Eagle River Cleanup celebrates 25 years

Nine-year-old Suri Raol, right, displays a shoe she found on Saturday, Sept. 7, in the Eagle River in Edwards.
Daily file photo

EDWARDS – Joe Macy and Bob Moroney got together again on Saturday in a now 25-year tradition of celebrating a day well spent cleaning up the Eagle River.

The Eagle River Watershed Council’s annual Eagle River Cleanup attracted hundreds of volunteers who formed teams to clean up local waterways including Gore Creek, the Colorado River and the river that connects them, the Eagle.

“The Eagle River starts in Eagle County and ends in Eagle County, and that’s really unusual,” County Commissioner Kathy Chandler-Henry told volunteers Saturday. “And that river, along with all of you and your volunteer work, is what connects us as a community and as a valley.”

300-400 tires

When the cleanup started, it was a sign-of-the-times effort to reverse a mindset that had once existed in Eagle County.

“Some people, in the early days of Vail, threw their trash in the river,” Macy said.

Support Local Journalism

One of the major traps for that trash has been the flat area near the confluence of Lake Creek and the Eagle River. That section has been home to untold amounts of trash for decades, and a recent effort to remove tires from the riverbed there has unearthed hundreds of them — and a large amount of other trash as well.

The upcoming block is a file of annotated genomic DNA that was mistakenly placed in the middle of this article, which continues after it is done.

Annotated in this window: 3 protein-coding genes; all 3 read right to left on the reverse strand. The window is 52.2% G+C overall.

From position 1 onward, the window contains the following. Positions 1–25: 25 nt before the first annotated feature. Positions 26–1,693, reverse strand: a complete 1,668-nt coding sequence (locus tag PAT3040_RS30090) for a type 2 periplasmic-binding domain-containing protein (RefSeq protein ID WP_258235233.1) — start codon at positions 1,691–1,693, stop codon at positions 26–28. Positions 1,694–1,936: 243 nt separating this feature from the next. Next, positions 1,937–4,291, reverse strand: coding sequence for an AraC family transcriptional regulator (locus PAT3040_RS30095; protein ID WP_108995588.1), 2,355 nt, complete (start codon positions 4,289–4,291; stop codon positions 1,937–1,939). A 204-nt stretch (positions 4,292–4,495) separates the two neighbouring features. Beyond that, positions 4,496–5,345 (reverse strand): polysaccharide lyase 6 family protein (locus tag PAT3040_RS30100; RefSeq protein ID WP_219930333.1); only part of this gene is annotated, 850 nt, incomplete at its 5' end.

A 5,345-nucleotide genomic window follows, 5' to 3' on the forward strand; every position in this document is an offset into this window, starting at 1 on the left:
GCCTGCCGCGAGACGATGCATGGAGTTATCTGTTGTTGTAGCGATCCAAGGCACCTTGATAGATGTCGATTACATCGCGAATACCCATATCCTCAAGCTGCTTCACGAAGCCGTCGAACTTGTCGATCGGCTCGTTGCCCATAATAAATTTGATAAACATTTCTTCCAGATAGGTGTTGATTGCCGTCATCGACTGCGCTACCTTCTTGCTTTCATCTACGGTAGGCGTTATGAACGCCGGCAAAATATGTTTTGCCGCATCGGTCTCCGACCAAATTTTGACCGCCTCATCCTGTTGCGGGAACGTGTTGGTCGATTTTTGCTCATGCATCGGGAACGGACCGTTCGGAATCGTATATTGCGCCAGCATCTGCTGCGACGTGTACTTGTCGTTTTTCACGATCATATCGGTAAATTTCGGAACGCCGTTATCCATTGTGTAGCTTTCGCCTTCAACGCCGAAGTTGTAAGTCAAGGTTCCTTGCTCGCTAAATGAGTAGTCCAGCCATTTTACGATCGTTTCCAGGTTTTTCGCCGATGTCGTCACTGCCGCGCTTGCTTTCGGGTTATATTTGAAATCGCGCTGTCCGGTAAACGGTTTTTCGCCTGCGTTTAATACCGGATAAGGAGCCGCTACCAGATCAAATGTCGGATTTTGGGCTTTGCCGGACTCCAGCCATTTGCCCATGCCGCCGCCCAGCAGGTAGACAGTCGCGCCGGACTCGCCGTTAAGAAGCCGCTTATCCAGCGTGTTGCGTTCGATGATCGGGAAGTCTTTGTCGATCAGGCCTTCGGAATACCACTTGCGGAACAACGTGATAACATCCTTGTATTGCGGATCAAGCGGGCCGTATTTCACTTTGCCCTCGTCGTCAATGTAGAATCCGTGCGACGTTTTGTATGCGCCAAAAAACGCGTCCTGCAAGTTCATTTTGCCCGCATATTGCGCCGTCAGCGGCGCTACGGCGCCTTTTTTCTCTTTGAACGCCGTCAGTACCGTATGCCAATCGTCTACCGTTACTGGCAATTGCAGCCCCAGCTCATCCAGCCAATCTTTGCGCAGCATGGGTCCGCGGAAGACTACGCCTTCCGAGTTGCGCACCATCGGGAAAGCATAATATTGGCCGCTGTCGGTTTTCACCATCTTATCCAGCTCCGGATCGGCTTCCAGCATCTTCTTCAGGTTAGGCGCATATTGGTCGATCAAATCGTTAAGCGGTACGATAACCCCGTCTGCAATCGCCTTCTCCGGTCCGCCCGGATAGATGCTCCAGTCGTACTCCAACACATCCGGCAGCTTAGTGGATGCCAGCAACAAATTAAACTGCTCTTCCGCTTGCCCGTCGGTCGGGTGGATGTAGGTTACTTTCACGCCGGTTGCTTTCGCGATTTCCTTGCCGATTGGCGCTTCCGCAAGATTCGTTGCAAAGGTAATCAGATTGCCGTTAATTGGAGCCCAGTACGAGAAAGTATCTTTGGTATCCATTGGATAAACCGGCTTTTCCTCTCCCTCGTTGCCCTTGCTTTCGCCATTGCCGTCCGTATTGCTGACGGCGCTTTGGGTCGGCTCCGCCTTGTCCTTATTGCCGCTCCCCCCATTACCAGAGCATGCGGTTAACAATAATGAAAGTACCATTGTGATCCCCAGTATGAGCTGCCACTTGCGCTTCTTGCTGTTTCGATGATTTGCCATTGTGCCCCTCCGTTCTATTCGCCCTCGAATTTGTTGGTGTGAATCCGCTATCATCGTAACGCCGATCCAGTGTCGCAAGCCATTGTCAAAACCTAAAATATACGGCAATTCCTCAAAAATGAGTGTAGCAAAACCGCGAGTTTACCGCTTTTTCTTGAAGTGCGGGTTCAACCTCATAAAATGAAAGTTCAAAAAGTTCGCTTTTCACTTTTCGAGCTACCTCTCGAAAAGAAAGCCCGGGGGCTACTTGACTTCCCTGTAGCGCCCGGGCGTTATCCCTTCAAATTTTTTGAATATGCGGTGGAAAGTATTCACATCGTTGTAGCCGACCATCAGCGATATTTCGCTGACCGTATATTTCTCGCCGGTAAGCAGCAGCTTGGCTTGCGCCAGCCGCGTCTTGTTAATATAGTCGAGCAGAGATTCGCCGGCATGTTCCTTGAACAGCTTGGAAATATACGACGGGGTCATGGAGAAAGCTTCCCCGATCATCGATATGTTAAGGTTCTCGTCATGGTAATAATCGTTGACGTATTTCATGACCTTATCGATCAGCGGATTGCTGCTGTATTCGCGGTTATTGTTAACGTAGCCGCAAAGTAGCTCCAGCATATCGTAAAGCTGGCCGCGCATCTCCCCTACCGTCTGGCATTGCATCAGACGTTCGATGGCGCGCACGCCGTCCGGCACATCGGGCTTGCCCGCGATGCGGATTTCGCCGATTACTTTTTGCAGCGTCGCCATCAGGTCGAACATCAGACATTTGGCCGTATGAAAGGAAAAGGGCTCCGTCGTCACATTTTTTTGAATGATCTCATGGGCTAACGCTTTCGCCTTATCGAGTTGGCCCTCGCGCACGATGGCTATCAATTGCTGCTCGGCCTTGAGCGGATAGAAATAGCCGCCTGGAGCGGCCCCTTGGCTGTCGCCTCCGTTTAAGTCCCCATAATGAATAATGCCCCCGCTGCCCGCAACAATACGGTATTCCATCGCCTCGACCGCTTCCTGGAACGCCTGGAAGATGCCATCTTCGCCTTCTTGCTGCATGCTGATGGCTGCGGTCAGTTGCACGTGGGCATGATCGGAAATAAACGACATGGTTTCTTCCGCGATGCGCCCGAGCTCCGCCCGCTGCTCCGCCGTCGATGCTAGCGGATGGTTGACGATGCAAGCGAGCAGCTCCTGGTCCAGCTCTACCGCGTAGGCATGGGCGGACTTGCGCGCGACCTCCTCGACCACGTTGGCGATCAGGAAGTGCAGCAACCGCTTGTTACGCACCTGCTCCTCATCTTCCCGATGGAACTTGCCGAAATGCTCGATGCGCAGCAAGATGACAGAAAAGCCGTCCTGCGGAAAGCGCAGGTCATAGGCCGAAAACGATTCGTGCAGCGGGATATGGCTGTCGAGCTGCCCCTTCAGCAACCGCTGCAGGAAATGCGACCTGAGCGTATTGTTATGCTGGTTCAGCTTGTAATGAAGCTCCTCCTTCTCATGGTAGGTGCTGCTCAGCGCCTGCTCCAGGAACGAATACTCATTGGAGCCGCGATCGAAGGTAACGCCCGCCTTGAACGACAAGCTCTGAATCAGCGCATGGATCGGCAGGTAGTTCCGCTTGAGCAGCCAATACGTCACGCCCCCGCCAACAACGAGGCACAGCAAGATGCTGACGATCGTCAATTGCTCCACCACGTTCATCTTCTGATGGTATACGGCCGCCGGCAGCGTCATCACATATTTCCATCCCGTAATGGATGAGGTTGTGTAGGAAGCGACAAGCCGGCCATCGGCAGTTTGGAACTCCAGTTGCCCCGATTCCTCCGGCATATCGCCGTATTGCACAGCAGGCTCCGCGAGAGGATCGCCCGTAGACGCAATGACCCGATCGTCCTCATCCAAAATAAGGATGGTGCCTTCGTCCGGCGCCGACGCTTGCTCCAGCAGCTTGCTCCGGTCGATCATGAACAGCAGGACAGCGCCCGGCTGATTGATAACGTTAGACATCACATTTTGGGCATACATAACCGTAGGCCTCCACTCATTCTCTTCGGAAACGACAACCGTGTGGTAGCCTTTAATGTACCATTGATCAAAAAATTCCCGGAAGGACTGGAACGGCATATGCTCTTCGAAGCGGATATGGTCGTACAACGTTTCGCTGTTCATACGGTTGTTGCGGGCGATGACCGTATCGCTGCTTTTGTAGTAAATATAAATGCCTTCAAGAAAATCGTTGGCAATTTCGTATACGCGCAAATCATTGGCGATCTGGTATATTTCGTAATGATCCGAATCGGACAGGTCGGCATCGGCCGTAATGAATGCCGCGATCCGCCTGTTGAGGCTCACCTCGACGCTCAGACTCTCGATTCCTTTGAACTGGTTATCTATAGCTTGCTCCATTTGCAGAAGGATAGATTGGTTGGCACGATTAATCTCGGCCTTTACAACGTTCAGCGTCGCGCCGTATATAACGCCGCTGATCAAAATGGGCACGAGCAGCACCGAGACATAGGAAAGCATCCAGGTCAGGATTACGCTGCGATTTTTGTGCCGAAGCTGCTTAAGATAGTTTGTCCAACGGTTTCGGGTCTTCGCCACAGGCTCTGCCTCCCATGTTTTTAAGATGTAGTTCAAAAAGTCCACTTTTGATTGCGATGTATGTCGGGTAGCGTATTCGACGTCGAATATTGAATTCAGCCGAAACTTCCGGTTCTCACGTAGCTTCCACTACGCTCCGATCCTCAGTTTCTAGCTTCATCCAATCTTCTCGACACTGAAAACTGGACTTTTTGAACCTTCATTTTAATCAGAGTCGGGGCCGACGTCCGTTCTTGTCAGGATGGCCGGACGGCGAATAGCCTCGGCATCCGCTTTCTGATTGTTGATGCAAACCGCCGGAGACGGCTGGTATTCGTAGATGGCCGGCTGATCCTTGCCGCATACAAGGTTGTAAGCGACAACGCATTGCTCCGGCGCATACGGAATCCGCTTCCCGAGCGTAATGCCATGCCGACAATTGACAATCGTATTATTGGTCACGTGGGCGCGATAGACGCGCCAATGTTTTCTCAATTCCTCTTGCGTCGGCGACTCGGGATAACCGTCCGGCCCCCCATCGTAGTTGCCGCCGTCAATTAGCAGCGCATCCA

Last year, more than 200 tires were removed from the Eagle River near Lake Creek, with approximately 180 of those tires recycled. Neighbors in the area thought they had seen the worst of it.

“But then the runoff came and scrubbed the whole riverbed and uncovered another 300 to 400 tires and a lot of trash,” said Vik Raol, who lives in the area. “We pulled two engine blocks out that were ridiculously large, lots of plastic, and probably 75 shoes.”

Next generation

Raol’s 9-year-old daughter, Suri, was among the winners of the most unusual trash items found in the river Saturday: She discovered a platform suede shoe.

Raol says living near the area brings the responsibility of keeping up a portion of river that has become “literally a catch-all” for the valley’s garbage.

“Without help from our neighbors, we just couldn’t do it,” he said.

But those neighbors aren’t doing it for themselves, Raol added.

“We’re doing it for Suri and her generation,” he said, “so we don’t pass the garbage down to them.”

To learn more about the Eagle River Watershed Council, visit

Support Local Journalism